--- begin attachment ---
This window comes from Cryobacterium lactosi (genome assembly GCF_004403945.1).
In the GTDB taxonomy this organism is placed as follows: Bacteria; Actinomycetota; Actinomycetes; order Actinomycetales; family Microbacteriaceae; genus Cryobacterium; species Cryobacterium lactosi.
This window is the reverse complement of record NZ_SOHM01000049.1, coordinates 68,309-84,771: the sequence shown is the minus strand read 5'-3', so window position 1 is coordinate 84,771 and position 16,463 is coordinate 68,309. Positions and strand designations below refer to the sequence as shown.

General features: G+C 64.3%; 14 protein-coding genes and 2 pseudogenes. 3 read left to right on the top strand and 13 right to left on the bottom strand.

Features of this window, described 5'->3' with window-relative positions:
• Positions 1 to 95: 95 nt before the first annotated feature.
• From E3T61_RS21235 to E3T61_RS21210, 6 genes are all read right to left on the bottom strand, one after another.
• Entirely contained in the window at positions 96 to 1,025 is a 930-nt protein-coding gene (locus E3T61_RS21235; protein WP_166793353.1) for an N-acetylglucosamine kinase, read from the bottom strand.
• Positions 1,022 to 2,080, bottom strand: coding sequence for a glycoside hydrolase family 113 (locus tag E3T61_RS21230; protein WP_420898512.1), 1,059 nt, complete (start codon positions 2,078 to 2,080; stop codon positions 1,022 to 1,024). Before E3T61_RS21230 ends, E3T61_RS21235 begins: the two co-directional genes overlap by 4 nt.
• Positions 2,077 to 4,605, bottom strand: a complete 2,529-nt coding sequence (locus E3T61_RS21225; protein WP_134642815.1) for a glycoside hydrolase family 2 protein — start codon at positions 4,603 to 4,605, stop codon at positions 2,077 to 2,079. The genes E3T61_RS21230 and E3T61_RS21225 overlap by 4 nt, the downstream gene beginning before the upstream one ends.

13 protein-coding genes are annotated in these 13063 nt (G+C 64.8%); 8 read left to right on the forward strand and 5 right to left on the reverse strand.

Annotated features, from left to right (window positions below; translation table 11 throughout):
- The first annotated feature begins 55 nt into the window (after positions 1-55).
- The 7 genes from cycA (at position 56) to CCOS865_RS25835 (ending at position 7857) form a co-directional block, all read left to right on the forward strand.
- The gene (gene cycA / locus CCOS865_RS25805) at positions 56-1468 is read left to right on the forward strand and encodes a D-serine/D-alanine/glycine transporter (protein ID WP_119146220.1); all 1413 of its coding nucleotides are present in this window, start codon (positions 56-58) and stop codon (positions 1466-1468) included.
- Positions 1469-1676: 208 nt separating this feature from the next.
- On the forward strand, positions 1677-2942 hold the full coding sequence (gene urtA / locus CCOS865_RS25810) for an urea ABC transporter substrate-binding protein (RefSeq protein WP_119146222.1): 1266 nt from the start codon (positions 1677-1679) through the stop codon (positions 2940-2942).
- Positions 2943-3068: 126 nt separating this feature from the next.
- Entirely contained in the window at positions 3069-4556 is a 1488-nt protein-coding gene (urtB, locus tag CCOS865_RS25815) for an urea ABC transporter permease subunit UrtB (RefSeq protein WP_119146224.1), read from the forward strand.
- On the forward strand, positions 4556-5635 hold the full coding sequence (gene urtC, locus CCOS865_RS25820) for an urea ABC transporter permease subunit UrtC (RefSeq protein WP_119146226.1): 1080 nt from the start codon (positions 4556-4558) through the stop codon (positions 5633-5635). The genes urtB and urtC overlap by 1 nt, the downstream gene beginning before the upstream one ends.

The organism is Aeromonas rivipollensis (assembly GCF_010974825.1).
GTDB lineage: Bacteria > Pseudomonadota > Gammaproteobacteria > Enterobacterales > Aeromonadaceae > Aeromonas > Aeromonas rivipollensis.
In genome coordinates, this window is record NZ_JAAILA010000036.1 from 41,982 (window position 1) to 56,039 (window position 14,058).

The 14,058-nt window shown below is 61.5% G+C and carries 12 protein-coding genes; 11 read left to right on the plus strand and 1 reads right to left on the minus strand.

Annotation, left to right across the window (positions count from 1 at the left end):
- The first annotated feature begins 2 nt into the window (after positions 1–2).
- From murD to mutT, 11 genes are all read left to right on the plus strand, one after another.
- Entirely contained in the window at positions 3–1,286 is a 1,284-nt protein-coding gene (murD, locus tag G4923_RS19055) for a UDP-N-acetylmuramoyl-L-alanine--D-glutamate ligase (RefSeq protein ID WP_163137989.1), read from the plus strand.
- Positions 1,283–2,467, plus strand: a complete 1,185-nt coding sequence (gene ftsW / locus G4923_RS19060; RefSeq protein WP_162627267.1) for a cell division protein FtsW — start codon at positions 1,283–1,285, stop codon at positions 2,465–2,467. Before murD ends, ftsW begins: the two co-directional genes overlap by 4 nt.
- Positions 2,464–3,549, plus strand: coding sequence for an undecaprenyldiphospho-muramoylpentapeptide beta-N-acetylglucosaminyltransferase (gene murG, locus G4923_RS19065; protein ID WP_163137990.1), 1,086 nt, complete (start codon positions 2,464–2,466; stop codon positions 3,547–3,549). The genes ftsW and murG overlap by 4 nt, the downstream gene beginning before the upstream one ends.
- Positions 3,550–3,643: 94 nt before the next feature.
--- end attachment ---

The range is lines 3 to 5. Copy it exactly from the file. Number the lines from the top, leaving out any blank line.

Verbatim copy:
This window is the reverse complement of record NZ_SOHM01000049.1, coordinates 68,309-84,771: the sequence shown is the minus strand read 5'-3', so window position 1 is coordinate 84,771 and position 16,463 is coordinate 68,309. Positions and strand designations below refer to the sequence as shown.

General features: G+C 64.3%; 14 protein-coding genes and 2 pseudogenes. 3 read left to right on the top strand and 13 right to left on the bottom strand.

Features of this window, described 5'->3' with window-relative positions: